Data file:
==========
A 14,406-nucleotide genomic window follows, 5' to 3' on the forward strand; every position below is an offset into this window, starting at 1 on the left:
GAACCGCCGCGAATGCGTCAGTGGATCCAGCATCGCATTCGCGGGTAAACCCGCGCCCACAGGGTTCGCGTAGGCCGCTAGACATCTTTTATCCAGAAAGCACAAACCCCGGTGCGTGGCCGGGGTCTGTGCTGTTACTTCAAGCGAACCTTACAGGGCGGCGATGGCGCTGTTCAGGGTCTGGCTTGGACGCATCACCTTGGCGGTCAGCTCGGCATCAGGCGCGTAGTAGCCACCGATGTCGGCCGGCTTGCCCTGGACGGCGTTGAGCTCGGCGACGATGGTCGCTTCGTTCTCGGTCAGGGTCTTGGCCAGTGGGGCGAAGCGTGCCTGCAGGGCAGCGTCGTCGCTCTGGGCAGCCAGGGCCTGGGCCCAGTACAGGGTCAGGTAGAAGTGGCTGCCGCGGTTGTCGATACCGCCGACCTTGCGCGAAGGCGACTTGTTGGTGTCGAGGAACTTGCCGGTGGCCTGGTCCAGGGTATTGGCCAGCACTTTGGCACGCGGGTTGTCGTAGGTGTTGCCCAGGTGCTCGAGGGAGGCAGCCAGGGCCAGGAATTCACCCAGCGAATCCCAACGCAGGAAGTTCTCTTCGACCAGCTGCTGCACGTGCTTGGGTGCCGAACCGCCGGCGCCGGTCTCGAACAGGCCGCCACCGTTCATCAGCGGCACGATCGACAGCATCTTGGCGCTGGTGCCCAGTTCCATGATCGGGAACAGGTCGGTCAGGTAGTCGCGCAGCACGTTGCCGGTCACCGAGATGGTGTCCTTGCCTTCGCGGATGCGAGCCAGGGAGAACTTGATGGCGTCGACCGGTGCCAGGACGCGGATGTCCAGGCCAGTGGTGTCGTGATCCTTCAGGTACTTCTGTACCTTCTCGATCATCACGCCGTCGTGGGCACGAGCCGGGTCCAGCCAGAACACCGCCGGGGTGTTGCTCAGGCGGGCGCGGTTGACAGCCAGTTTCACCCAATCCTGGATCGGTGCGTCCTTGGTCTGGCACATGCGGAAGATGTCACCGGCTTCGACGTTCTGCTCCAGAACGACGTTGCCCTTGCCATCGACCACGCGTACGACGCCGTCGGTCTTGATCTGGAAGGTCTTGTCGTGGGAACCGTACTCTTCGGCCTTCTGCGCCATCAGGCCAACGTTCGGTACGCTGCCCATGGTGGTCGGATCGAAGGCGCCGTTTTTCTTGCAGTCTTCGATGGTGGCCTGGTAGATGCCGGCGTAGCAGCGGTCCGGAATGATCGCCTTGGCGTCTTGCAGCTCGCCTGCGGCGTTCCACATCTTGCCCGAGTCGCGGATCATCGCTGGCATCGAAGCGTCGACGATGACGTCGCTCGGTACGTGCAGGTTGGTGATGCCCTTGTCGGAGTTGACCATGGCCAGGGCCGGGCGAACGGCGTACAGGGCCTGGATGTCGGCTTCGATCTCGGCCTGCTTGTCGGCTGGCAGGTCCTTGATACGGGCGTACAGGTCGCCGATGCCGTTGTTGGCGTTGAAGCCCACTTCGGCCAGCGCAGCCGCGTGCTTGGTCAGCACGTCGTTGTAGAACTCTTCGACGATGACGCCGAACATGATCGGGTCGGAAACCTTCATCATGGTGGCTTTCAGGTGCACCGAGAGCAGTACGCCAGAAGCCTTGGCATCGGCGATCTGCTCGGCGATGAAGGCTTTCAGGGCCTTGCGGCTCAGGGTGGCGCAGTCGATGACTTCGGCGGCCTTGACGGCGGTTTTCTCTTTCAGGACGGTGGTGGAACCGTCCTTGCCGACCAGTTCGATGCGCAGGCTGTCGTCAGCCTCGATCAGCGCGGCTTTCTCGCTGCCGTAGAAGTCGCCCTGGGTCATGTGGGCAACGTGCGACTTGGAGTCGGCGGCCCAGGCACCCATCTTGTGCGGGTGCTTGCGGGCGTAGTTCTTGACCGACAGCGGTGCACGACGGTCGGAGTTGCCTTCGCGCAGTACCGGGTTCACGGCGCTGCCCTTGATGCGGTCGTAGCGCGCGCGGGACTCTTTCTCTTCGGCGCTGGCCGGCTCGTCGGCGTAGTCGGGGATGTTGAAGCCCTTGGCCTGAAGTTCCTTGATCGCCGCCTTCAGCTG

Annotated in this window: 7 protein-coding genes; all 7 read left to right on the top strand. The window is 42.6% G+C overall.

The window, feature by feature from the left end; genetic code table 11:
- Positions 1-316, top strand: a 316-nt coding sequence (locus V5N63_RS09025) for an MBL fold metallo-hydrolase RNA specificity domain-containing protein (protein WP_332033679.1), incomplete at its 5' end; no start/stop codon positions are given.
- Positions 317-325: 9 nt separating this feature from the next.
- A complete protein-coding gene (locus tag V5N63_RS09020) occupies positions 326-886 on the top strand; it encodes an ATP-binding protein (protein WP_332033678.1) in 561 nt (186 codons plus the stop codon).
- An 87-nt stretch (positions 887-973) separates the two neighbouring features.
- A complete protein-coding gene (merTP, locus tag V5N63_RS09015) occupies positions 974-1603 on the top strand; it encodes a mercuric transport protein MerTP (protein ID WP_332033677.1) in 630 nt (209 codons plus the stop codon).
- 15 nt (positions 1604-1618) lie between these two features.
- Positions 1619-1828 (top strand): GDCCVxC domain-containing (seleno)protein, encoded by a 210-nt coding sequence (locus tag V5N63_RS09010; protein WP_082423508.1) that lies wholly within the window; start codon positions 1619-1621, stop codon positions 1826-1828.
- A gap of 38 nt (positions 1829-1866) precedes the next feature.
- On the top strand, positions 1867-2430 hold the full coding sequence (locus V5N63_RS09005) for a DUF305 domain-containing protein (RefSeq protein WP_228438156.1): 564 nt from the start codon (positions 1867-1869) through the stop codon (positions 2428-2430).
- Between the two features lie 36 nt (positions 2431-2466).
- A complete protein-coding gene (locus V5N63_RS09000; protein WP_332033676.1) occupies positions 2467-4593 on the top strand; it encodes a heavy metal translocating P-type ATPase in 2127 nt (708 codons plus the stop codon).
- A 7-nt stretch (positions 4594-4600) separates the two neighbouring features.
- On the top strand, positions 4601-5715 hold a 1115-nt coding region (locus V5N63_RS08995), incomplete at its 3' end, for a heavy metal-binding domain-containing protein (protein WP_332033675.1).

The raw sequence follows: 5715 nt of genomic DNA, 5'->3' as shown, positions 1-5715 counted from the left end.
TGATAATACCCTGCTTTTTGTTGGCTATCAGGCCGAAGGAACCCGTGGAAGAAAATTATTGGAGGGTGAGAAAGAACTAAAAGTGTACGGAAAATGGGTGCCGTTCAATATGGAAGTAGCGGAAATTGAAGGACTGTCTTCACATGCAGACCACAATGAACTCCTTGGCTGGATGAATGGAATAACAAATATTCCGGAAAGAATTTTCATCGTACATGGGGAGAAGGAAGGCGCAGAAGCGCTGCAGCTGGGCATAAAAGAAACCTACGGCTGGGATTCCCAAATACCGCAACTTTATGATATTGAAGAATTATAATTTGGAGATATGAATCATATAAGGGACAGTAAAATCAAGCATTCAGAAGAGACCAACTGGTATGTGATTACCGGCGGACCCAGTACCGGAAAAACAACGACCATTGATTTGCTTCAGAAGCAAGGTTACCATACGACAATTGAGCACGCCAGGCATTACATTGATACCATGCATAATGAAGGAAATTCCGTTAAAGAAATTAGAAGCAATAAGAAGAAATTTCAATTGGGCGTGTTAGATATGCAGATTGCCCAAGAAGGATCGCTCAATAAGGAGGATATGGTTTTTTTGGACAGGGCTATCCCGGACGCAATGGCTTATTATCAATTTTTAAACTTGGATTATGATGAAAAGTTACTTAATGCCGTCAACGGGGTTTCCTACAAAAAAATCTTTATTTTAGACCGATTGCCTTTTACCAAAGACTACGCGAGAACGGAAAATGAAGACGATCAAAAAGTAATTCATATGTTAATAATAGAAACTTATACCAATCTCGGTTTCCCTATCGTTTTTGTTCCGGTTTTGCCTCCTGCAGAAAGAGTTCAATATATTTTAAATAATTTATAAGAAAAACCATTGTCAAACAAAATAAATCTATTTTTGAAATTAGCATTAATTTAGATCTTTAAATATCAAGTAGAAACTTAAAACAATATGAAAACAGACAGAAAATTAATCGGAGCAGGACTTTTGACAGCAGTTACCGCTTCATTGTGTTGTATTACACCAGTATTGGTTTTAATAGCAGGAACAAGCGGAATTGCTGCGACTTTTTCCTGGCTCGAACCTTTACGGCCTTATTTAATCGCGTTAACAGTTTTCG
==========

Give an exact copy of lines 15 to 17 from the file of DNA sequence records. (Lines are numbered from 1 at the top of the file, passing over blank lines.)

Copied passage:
- A complete protein-coding gene (locus V5N63_RS09000; protein WP_332033676.1) occupies positions 2467-4593 on the top strand; it encodes a heavy metal translocating P-type ATPase in 2127 nt (708 codons plus the stop codon).
- A 7-nt stretch (positions 4594-4600) separates the two neighbouring features.
- On the top strand, positions 4601-5715 hold a 1115-nt coding region (locus V5N63_RS08995), incomplete at its 3' end, for a heavy metal-binding domain-containing protein (protein WP_332033675.1).